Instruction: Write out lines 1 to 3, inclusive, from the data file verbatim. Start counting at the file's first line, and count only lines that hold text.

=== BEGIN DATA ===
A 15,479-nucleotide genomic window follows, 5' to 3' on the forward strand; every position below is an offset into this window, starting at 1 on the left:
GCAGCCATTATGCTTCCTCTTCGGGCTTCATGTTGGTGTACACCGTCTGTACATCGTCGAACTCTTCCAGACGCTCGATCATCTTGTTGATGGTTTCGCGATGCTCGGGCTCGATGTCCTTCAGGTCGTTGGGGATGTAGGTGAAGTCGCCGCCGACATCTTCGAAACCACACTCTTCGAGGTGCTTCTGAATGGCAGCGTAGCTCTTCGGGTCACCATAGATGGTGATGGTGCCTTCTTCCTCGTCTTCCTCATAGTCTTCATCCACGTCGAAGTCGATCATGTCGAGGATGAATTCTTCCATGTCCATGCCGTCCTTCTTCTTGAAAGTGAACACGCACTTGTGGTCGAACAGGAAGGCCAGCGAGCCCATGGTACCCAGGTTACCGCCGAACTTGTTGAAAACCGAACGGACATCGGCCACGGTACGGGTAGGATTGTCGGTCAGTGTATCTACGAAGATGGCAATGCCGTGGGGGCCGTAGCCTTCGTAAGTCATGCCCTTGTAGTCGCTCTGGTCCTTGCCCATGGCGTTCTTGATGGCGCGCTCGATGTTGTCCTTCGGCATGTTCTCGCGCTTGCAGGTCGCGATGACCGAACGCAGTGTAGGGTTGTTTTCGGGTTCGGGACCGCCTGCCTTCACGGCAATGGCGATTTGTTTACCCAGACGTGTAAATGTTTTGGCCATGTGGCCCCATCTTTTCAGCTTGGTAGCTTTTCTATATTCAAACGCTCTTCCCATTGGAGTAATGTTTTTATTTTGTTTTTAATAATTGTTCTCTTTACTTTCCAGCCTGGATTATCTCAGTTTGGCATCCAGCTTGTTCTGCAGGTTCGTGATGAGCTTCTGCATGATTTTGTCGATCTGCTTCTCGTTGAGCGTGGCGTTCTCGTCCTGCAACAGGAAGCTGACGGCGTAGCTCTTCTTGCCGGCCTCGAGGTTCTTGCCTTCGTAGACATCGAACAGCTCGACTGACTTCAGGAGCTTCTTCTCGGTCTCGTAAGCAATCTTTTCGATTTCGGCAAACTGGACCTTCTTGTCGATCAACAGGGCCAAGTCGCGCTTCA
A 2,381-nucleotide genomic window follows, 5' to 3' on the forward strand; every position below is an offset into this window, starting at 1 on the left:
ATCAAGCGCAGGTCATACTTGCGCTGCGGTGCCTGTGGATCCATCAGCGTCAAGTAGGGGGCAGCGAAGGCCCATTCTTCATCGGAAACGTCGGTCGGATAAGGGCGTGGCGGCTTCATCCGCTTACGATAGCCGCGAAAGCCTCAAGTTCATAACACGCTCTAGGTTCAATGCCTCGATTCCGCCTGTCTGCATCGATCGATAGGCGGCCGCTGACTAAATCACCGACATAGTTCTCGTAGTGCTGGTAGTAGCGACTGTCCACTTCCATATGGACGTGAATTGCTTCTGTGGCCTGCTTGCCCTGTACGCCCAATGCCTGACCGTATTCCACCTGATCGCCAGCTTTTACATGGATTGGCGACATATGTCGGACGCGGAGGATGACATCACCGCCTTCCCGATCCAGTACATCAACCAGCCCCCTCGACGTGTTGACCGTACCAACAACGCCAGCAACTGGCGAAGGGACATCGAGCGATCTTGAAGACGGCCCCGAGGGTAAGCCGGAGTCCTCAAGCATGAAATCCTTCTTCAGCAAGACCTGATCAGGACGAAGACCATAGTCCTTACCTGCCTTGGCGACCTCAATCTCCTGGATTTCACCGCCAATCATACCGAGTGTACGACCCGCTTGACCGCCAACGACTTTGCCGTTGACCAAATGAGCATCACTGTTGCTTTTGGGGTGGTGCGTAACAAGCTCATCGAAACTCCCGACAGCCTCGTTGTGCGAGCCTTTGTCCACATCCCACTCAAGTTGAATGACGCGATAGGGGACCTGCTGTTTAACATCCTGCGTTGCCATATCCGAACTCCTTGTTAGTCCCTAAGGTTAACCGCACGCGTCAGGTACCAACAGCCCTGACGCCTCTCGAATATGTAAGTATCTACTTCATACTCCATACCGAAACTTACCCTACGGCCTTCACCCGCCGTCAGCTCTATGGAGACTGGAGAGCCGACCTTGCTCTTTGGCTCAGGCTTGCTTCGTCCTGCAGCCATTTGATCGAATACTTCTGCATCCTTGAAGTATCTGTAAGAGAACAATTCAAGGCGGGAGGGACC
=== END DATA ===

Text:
A 15,479-nucleotide genomic window follows, 5' to 3' on the forward strand; every position below is an offset into this window, starting at 1 on the left:
GCAGCCATTATGCTTCCTCTTCGGGCTTCATGTTGGTGTACACCGTCTGTACATCGTCGAACTCTTCCAGACGCTCGATCATCTTGTTGATGGTTTCGCGATGCTCGGGCTCGATGTCCTTCAGGTCGTTGGGGATGTAGGTGAAGTCGCCGCCGACATCTTCGAAACCACACTCTTCGAGGTGCTTCTGAATGGCAGCGTAGCTCTTCGGGTCACCATAGATGGTGATGGTGCCTTCTTCCTCGTCTTCCTCATAGTCTTCATCCACGTCGAAGTCGATCATGTCGAGGATGAATTCTTCCATGTCCATGCCGTCCTTCTTCTTGAAAGTGAACACGCACTTGTGGTCGAACAGGAAGGCCAGCGAGCCCATGGTACCCAGGTTACCGCCGAACTTGTTGAAAACCGAACGGACATCGGCCACGGTACGGGTAGGATTGTCGGTCAGTGTATCTACGAAGATGGCAATGCCGTGGGGGCCGTAGCCTTCGTAAGTCATGCCCTTGTAGTCGCTCTGGTCCTTGCCCATGGCGTTCTTGATGGCGCGCTCGATGTTGTCCTTCGGCATGTTCTCGCGCTTGCAGGTCGCGATGACCGAACGCAGTGTAGGGTTGTTTTCGGGTTCGGGACCGCCTGCCTTCACGGCAATGGCGATTTGTTTACCCAGACGTGTAAATGTTTTGGCCATGTGGCCCCATCTTTTCAGCTTGGTAGCTTTTCTATATTCAAACGCTCTTCCCATTGGAGTAATGTTTTTATTTTGTTTTTAATAATTGTTCTCTTTACTTTCCAGCCTGGATTATCTCAGTTTGGCATCCAGCTTGTTCTGCAGGTTCGTGATGAGCTTCTGCATGATTTTGTCGATCTGCTTCTCGTTGAGCGTGGCGTTCTCGTCCTGCAACAGGAAGCTGACGGCGTAGCTCTTCTTGCCGGCCTCGAGGTTCTTGCCTTCGTAGACATCGAACAGCTCGACTGACTTCAGGAGCTTCTTCTCGGTCTCGTAAGCAATCTTTTCGATTTCGGCAAACTGGACCTTCTTGTCGATCAACAGGGCCAAGTCGCGCTTCA
A 2,381-nucleotide genomic window follows, 5' to 3' on the forward strand; every position below is an offset into this window, starting at 1 on the left: